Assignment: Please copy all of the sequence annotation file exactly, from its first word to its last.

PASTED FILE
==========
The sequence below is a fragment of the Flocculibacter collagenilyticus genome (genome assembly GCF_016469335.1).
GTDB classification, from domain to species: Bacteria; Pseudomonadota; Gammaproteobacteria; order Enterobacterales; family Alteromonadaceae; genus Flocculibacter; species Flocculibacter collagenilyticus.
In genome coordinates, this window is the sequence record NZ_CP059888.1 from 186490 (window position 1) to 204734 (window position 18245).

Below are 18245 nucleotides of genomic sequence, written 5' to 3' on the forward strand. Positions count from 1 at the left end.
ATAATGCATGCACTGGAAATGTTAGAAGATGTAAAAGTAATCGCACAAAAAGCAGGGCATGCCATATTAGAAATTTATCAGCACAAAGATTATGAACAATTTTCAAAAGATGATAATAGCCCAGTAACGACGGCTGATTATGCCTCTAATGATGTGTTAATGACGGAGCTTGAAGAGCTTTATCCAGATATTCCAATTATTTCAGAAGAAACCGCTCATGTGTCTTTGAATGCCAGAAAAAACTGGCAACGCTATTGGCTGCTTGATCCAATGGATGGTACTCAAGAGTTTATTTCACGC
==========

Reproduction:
The sequence below is a fragment of the Flocculibacter collagenilyticus genome (genome assembly GCF_016469335.1).
GTDB classification, from domain to species: Bacteria; Pseudomonadota; Gammaproteobacteria; order Enterobacterales; family Alteromonadaceae; genus Flocculibacter; species Flocculibacter collagenilyticus.
In genome coordinates, this window is the sequence record NZ_CP059888.1 from 186490 (window position 1) to 204734 (window position 18245).

Below are 18245 nucleotides of genomic sequence, written 5' to 3' on the forward strand. Positions count from 1 at the left end.
ATAATGCATGCACTGGAAATGTTAGAAGATGTAAAAGTAATCGCACAAAAAGCAGGGCATGCCATATTAGAAATTTATCAGCACAAAGATTATGAACAATTTTCAAAAGATGATAATAGCCCAGTAACGACGGCTGATTATGCCTCTAATGATGTGTTAATGACGGAGCTTGAAGAGCTTTATCCAGATATTCCAATTATTTCAGAAGAAACCGCTCATGTGTCTTTGAATGCCAGAAAAAACTGGCAACGCTATTGGCTGCTTGATCCAATGGATGGTACTCAAGAGTTTATTTCACGC